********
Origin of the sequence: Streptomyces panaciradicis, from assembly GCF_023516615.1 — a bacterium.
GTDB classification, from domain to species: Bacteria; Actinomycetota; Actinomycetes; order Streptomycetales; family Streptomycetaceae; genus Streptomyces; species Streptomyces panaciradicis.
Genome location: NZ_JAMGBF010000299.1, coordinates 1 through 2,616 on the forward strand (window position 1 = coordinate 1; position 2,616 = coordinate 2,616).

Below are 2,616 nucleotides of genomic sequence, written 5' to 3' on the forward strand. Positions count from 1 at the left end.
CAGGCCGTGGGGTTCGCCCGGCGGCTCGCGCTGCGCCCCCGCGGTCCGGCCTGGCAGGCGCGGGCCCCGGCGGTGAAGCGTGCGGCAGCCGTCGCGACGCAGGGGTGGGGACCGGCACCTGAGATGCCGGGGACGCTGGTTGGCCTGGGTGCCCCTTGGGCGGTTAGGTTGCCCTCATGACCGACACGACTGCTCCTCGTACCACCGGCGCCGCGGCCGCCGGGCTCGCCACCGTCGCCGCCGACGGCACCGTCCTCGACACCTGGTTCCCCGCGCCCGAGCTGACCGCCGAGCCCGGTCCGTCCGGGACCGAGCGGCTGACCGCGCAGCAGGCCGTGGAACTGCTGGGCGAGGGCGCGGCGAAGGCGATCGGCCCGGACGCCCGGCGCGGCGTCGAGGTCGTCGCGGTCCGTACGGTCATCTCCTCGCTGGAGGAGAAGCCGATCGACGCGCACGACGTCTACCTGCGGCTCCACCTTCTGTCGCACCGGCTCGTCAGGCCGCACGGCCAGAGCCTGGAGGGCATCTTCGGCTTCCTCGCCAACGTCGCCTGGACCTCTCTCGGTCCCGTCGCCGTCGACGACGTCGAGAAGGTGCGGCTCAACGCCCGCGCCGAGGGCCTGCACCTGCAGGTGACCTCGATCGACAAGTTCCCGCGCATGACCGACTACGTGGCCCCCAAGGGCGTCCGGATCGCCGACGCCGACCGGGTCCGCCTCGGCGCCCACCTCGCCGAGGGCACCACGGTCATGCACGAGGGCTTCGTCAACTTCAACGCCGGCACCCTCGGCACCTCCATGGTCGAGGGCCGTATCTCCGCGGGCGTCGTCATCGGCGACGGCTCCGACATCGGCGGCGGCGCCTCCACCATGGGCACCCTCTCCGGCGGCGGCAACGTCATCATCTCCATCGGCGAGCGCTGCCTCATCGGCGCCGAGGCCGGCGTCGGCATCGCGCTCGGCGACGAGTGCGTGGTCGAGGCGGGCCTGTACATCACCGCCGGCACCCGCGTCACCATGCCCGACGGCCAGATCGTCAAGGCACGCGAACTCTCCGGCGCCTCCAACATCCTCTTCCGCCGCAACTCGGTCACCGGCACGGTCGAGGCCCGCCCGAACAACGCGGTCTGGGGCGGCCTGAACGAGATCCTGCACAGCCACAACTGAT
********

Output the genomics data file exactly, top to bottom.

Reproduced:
Origin of the sequence: Streptomyces panaciradicis, from assembly GCF_023516615.1 — a bacterium.
GTDB classification, from domain to species: Bacteria; Actinomycetota; Actinomycetes; order Streptomycetales; family Streptomycetaceae; genus Streptomyces; species Streptomyces panaciradicis.
Genome location: NZ_JAMGBF010000299.1, coordinates 1 through 2,616 on the forward strand (window position 1 = coordinate 1; position 2,616 = coordinate 2,616).

Below are 2,616 nucleotides of genomic sequence, written 5' to 3' on the forward strand. Positions count from 1 at the left end.
CAGGCCGTGGGGTTCGCCCGGCGGCTCGCGCTGCGCCCCCGCGGTCCGGCCTGGCAGGCGCGGGCCCCGGCGGTGAAGCGTGCGGCAGCCGTCGCGACGCAGGGGTGGGGACCGGCACCTGAGATGCCGGGGACGCTGGTTGGCCTGGGTGCCCCTTGGGCGGTTAGGTTGCCCTCATGACCGACACGACTGCTCCTCGTACCACCGGCGCCGCGGCCGCCGGGCTCGCCACCGTCGCCGCCGACGGCACCGTCCTCGACACCTGGTTCCCCGCGCCCGAGCTGACCGCCGAGCCCGGTCCGTCCGGGACCGAGCGGCTGACCGCGCAGCAGGCCGTGGAACTGCTGGGCGAGGGCGCGGCGAAGGCGATCGGCCCGGACGCCCGGCGCGGCGTCGAGGTCGTCGCGGTCCGTACGGTCATCTCCTCGCTGGAGGAGAAGCCGATCGACGCGCACGACGTCTACCTGCGGCTCCACCTTCTGTCGCACCGGCTCGTCAGGCCGCACGGCCAGAGCCTGGAGGGCATCTTCGGCTTCCTCGCCAACGTCGCCTGGACCTCTCTCGGTCCCGTCGCCGTCGACGACGTCGAGAAGGTGCGGCTCAACGCCCGCGCCGAGGGCCTGCACCTGCAGGTGACCTCGATCGACAAGTTCCCGCGCATGACCGACTACGTGGCCCCCAAGGGCGTCCGGATCGCCGACGCCGACCGGGTCCGCCTCGGCGCCCACCTCGCCGAGGGCACCACGGTCATGCACGAGGGCTTCGTCAACTTCAACGCCGGCACCCTCGGCACCTCCATGGTCGAGGGCCGTATCTCCGCGGGCGTCGTCATCGGCGACGGCTCCGACATCGGCGGCGGCGCCTCCACCATGGGCACCCTCTCCGGCGGCGGCAACGTCATCATCTCCATCGGCGAGCGCTGCCTCATCGGCGCCGAGGCCGGCGTCGGCATCGCGCTCGGCGACGAGTGCGTGGTCGAGGCGGGCCTGTACATCACCGCCGGCACCCGCGTCACCATGCCCGACGGCCAGATCGTCAAGGCACGCGAACTCTCCGGCGCCTCCAACATCCTCTTCCGCCGCAACTCGGTCACCGGCACGGTCGAGGCCCGCCCGAACAACGCGGTCTGGGGCGGCCTGAACGAGATCCTGCACAGCCACAACTGAT